Review: A Woman of No Importance – ‘the best Wilde production I’ve ever seen’

With a terrific cast, a splendid setting, and a deft handling of the script, Magdalen Players' take on A Woman of No Importance proves to be a fourth week delight.

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five woman dressed in old-fashioned upper class dresses sitting in a garden setting; there is a chaise long, a sofa and a table with chairs
Photographer: Amber Seaward

Amongst the grand sort of critics whose opinions must be italicized as opinions, A Woman of No Importance is one of Oscar Wilde’s weaker plays. It doesn’t have the salacious Biblical scandal of Salome, the irreverent quotability of The Importance of Being Earnest or the witty, Wildean poise of An Ideal Husband. But that’s just the irrelevant waffle of the terribly self-important. A Woman of No Importance is brilliant. By turns funny and dramatic, it’s as worthy as anything else of Wilde’s oeuvre. This is all the more the case with the Magdalen Players’ garden play production. Not to be all gushing, but I it might just be the best Wilde production I’ve ever seen, West End included. Those who like unkind reviews, look away now.

I’ll need to justify myself, or else be accused of the same sort of grandiose opinion I’ve just lampooned. But through pitch-perfect casting and direction, the Magdalen Players have taken a great play and elevated it enormously. The play is often criticised for not taking off until the arrival of Mrs Arbuthnot part way through Act 2. But this production avoids that problem. Partly, that’s through the sumptuousness of the setting – there are few more lovely places to spend a late spring evening then an Oxford Master’s Garden. But much more importantly, it’s through the talented work of Director Henry Sleight and his cast and crew. Sleight’s deft handling of the script gives the production a momentum all of its own, and his willingness to keep the cast active on stage avoids the talky scenes from being staid and stuffy.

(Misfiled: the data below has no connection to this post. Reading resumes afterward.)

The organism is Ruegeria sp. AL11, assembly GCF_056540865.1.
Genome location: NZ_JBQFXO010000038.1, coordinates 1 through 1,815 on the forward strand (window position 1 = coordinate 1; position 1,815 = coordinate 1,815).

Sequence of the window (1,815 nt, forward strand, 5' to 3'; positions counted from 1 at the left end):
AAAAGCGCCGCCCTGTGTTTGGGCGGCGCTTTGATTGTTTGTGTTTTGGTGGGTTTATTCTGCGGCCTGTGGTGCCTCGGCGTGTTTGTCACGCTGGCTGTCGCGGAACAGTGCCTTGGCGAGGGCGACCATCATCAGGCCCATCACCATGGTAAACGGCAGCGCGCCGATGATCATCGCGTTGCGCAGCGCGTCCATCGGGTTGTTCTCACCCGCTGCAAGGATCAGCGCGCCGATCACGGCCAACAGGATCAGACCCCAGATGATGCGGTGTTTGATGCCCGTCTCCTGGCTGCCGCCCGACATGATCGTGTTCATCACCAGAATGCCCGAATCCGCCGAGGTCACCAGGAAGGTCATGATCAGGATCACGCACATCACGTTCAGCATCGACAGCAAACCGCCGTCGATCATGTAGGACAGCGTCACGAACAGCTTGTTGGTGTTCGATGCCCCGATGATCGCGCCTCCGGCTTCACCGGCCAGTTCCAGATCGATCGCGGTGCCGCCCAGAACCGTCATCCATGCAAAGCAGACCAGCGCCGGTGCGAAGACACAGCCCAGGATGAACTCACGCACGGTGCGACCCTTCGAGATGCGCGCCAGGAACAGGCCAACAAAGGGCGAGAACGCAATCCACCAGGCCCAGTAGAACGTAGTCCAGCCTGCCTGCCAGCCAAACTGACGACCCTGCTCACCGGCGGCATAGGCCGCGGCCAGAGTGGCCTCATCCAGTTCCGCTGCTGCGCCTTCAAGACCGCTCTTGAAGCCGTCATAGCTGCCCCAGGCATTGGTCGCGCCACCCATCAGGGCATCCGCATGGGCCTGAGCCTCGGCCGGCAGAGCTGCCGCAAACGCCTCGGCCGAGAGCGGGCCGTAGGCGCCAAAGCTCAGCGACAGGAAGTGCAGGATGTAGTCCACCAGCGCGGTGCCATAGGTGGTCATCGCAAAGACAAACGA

The play starts in stereotypically Wildean fashion: a country house brimming with an assortment of upper-class caricatures deep in conversation . The cast handle the wit with uniform aplomb, and I wish I could praise each individually, but there are a few standouts. Oliva Krauze makes a brilliantly bonkers hostess Lady Hunstanton. She has a great handle on the character’s forgetful running gag; fortunately she remains firmly endearing and not irritating. Tatiana Gilfillan makes a hilariously hoity-toity Lady Caroline, and her wonderful comic timing makes for some great deadpan moments. Imogen Front makes for a suitably devilish Mrs Allonby. The ying to her yang is Flora Blisset’s wonderfully earnest  Hester Worsley. Both her and Front make their respective monologues real highlights of the play: the contrast of American morality and English laissez-faire makes for a delightful combination . That’s the spread of an excellent cast, who take each role, however small, and shine in their own unique way.

But the highest praise must be saved for the tragic central familial triangle of James Geddes’ Gerald, Ben Gregson’s Lord Illingworth and Amy McCall’s Mrs Arbuthnot. Geddes makes a nuanced performance out of what a lesser actor might have stereotyped as a bumbling Tim Nice-But-Dim. His portrayal shows a progression and evolution that is not only deeply emotionally satisfying but displays real talent. Gregson, meanwhile, makes Illingworth a right piece of work. He perfectly captures the character’s deadly caddishness, working him down from a charming lady-killer at the start of the play to a grotesque bully by the end. You can’t help but want to cheer when he gets a slap from Mrs Abuthnot. McCall is simply brilliant – the best live performance I’ve seen in any Wilde production, hands down. The tragic dutiful sadness she conveys brings out Arbuthnot’s overwhelming shame. The nuance of her expressions and the concision of her reactions, coupled with Wilde’s powerful writing, make her powerful performance at the play’s climax in Act IV a tour de force, and clear highlight. I was almost tearful. McCall can be very proud, and hopefully will go on to even greater performances soon.

So Director Henry Sleight and his crew have pulled off an undoubted triumph of excellent direction, staging and acting. Sat in Wilde’s old college, the late evening English sun glimmering down, provided with such a theatrical feast, we were very lucky indeed – and I’m sure Wilde would have heartily approved. And if that isn’t a terribly self-important opinion, I don’t know what is.

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